Migration, Identity, and Belonging: Defining Borders and Boundaries of the Homeland, 1st Edition (Hardback) book cover

Migration, Identity, and Belonging

Defining Borders and Boundaries of the Homeland, 1st Edition

Edited by Kumarini Silva, Margaret E. Franz

Routledge

200 pages

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Hardback: 9781138602908
pub: 2020-01-27
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Description

This volume responds to the question: How do you know when you belong to a country? In other words, when is the nation-state a homeland? The boundaries and borders defining who belongs and who does not proliferate in the age of globalization, although they may not coincide with national jurisdictions. Contributors to this collection engage with how these boundaries are made and sustained, examining how belonging is mediated by material relations of power, capital, and circuits of communication technology on the one side and representations of identity, nation, and homeland on the other. The authors’ diverse methodologies, ranging from archival research, oral histories, literary criticism, and ethnography attend to these contradictions by studying how the practices of migration and identification, procured and produced through global exchanges of bodies and goods that cross borders, foreclose those borders to (re)produce, and (re)imagine the homeland and its boundaries.

About the Editors

Margaret Franz is Assistant Professor in the Department of Communication at the University of Tampa. She researches legal communication as it relates to race, coloniality, and national belonging. Her current project investigates the evolution of citizenship status in the United States by analyzing how official methods of interpretation coevolve with and respond to vernacular legal cultures that challenge state authority to define and enforce citizenship status. Her work on the cultural politics of birthright citizenship has appeared in Social Identities, Advances in the History of Rhetoric, and Communication and Critical/Cultural Studies.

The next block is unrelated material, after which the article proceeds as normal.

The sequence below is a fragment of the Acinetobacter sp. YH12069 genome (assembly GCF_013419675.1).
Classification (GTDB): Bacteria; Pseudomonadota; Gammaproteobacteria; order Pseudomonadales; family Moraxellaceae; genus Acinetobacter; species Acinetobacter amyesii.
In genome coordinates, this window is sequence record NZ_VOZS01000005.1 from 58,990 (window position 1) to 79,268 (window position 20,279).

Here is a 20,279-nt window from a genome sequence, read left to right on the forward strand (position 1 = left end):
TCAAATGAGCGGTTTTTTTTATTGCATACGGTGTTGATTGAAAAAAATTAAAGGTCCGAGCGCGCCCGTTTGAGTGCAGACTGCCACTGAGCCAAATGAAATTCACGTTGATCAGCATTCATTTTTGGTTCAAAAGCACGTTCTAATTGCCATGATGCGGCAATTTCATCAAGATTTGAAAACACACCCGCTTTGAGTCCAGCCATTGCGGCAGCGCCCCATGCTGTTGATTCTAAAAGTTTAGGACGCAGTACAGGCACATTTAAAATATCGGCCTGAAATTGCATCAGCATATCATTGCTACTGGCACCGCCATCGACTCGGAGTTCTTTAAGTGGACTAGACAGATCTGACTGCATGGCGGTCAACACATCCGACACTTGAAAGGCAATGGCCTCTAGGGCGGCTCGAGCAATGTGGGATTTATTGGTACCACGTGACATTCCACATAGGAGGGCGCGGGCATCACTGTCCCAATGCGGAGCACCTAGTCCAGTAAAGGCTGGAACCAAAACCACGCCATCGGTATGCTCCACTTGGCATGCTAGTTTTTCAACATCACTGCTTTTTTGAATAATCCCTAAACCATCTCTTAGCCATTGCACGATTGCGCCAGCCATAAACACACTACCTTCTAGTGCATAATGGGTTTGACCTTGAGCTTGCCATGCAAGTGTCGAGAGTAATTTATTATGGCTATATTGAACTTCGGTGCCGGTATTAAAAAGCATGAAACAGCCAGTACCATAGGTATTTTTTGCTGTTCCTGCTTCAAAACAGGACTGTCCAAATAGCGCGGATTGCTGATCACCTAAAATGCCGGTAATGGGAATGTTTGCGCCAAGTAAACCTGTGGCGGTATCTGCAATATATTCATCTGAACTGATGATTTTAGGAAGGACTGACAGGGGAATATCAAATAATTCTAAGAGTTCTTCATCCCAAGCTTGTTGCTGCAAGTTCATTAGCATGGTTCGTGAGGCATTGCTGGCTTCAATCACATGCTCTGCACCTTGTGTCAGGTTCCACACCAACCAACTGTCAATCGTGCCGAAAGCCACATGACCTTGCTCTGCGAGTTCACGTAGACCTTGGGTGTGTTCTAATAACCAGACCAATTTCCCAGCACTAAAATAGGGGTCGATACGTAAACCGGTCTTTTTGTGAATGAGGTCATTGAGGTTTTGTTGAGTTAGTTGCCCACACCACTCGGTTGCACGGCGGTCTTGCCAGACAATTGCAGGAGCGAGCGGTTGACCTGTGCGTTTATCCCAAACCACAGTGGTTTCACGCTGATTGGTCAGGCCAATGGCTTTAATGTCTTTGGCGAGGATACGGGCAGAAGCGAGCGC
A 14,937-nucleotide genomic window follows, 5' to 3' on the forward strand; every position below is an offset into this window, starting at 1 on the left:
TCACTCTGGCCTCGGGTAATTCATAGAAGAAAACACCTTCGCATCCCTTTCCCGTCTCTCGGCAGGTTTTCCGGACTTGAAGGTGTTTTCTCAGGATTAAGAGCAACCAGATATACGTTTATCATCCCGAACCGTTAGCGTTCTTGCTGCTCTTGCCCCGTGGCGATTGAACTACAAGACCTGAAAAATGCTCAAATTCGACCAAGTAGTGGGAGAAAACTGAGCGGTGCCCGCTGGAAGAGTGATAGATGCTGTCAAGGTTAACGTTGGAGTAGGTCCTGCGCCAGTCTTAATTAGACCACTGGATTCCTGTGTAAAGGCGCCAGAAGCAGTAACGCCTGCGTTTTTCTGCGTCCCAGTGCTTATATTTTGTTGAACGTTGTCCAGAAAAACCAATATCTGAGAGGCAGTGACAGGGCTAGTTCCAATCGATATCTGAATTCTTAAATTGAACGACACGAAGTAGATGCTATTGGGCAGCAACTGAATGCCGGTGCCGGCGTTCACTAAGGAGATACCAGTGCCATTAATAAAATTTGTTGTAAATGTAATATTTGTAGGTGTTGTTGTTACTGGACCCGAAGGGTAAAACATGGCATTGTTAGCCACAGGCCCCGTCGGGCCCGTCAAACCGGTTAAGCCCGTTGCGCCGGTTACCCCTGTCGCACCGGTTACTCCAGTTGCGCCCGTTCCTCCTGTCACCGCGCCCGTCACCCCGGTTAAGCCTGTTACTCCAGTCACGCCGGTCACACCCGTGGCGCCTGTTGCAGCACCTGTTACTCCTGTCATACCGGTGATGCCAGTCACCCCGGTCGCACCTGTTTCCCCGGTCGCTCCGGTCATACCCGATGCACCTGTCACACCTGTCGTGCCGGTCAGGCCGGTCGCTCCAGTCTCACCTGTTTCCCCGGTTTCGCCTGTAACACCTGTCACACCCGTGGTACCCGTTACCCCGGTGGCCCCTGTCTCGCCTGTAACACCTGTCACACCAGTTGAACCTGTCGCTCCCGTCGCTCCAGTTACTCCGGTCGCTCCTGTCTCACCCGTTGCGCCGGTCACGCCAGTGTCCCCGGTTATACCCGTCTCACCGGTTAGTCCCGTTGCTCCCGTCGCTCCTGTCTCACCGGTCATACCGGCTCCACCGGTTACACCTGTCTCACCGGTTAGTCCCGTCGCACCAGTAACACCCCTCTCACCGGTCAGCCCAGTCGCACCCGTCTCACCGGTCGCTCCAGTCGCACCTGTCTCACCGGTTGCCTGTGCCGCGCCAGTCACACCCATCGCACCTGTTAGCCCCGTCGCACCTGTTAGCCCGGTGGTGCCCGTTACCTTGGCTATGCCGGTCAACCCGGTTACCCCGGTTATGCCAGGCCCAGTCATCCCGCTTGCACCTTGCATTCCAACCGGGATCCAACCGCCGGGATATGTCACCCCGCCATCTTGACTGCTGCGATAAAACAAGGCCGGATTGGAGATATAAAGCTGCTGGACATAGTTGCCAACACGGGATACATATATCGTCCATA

Kumarini Silva is Associate Professor of Communication the University of North Carolina at Chapel Hill. She is the author of Brown Threat: Identification in the Security State (University of Minnesota Press, 2016) and co-editor of Feminist Erasures: Challenging Backlash Culture (Palgrave UK, 2015). She current research extends the exploration of racialized identification in Brown Threat to understand how affective relationships, especially calls to and of love, animate regulatory practices that are deeply cruel and alienating.

About the Series

Routledge Research in Cultural and Media Studies

Cultural and media studies are now well-established as important academic disciplines and are inspiring new research into a wide range of pertinent issues. This series presents outstanding research in these subjects, helping to shape the direction of future inquiry.

 

To submit a proposal for this series, please contact:
Suzanne Richardson, Commissioning Editor for Media, Cultural and Communication Studies
[email protected]

Learn more…

Subject Categories

BISAC Subject Codes/Headings:
SOC007000
SOCIAL SCIENCE / Emigration & Immigration
SOC008000
SOCIAL SCIENCE / Ethnic Studies / General
SOC052000
SOCIAL SCIENCE / Media Studies